The Swedish government, through Exportradet and Saab, has expressed interest in forming a partnership to support South Korea's ambition to build a stealth combat aircraft. Sweden has offered to discuss an alliance that would see South Korea participate in the development of the next-generation Gripen program, while Saab is also interested in collaborating in the KF-X development using Swedish stealth technologies.

The South Korean probe is the latest to charge Saab with financial impropriety. In June, Sweden's Prosecutor's Office cited "a lack of clear evidence" when it dropped its investigation into alleged inducements paid by Saab, between 2004 and 2007, to secure Gripen export deals with South Africa, the Czech Republic and Hungary.

The KF-X program, which in 2007 was assessed as not viable economically and technically, has been postponed again due to the small increase of next year's defense budget. The original proposal was to spend 1.4 billion won ($1.2 million) to initiate development. Estimates of the total cost vary, with the Defense Acquisition Program Administration estimating about 100 billion won for development, spokesman Kim Young-san said.

Other foreign aircraft powerhouses have shown interest in the KF-X development. Boeing, Lockheed Martin and EADS officials said they were closely monitoring the case."We're aware of this investigation going on, but from Boeing's standpoint, I don't see anything for us in there," said Gregory Laxton, vice president of Boeing Korea.

The South Korean Defense Ministry is to hold a KF-X feasibility meeting later this month, based on the results of a six-month study by the Weapons Systems Concept Development and Application Research Center of Konkuk University, here.

Observers in Seoul say the investigation of Saab is part of South Korean President Lee Myung-bak's administration's push to root out illegal lobbying and other irregular activities by domestic and foreign firms in lucrative weapon procurements.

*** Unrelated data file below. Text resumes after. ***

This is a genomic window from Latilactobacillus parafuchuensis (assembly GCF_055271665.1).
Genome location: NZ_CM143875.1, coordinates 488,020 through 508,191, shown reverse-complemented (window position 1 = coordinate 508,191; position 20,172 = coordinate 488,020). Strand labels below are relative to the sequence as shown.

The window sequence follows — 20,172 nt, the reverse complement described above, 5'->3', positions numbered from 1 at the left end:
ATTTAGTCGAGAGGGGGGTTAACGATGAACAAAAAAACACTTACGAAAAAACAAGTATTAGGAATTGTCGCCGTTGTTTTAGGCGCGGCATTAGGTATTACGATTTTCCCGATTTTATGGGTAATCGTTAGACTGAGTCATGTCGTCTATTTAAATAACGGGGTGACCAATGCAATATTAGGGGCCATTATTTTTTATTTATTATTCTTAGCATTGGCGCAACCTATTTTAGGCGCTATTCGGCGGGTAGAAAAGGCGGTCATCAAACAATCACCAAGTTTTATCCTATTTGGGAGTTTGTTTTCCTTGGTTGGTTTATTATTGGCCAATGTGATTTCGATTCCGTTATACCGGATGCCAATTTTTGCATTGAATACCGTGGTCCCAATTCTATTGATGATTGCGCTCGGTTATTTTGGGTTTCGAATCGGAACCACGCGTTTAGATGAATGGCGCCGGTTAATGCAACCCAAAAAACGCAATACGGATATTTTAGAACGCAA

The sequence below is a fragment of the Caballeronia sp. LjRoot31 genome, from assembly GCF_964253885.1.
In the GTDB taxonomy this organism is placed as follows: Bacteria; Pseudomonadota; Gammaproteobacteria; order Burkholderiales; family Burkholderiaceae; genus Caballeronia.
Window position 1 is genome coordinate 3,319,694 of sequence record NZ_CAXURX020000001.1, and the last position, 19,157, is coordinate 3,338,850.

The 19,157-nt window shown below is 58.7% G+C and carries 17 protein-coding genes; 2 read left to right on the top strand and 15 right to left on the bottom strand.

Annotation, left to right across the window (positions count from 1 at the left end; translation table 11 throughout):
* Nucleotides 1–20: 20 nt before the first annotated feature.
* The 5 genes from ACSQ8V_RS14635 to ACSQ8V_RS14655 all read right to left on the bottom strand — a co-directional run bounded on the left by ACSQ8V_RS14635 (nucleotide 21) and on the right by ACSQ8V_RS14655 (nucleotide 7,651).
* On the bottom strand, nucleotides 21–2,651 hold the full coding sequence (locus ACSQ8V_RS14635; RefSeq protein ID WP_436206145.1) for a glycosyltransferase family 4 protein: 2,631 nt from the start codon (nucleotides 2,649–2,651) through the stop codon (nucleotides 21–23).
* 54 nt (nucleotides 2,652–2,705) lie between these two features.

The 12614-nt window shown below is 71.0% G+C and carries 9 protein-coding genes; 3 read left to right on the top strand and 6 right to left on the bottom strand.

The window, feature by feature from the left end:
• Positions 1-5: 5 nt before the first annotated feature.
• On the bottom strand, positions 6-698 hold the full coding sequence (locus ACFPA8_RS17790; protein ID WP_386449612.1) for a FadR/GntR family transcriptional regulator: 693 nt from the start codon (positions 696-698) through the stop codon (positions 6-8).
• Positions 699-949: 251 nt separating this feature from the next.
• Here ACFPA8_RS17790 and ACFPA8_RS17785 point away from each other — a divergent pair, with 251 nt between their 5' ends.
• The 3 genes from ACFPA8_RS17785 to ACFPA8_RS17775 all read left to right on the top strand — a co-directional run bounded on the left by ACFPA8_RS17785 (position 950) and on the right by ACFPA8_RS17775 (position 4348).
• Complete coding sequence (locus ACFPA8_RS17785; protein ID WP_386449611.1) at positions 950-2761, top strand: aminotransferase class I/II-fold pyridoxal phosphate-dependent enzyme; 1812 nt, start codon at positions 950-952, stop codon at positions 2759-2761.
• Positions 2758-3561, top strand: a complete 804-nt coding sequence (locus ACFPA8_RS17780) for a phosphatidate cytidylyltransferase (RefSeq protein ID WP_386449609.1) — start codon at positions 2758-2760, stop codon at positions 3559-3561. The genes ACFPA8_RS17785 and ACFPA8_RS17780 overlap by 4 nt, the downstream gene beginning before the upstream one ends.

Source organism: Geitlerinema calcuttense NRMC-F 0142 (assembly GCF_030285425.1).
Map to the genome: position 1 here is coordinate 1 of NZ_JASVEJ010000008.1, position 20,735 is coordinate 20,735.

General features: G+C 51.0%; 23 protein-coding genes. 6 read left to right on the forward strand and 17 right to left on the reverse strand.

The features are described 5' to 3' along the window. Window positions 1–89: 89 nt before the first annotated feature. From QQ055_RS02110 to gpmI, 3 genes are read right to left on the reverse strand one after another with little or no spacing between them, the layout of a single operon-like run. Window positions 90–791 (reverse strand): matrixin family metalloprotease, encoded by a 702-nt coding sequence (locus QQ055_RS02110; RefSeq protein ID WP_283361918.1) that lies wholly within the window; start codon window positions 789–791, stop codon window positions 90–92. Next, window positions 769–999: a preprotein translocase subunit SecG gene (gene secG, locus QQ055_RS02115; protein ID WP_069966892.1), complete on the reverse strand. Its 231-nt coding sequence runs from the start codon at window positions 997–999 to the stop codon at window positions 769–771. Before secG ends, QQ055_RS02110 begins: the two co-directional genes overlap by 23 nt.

In July, Lee hinted at his anti-corruption effort, citing a problem with large rebate payments in arms deals."I believe about 20 percent of the defense budget could be saved annually if rebate payments in arms acquisition programs will be removed substantially," Lee said while being briefed on next year's national budget plan by the Ministry of Strategy and Finance.

In an apparent move to respond to the president's call, prosecution and security authorities are looking into any possible irregularities involving defense firms.

■ On Oct. 7, prosecutors raided Samsung Techwin, charging it tried, in collaboration with a foreign spare parts provider, with inflating the unit cost of the K-9 155mm self-propelled howitzer when the vehicles are delivered to the military.

■ Last month, Doosan Infracore was investigated for inflating the costs of engines for the Navy's next-generation patrol killer boats.

■ In July, Ilkwang, a medium-sized defense firm, was raided, with prosecutors alleging it tried to secure classified information on programs such as the Korea Utility Helicopter from procurement officials. The company was also accused of creating a slush fund and evading some 70 billion won in taxes. ■

Agence France-Presse contributed to this report from Seoul.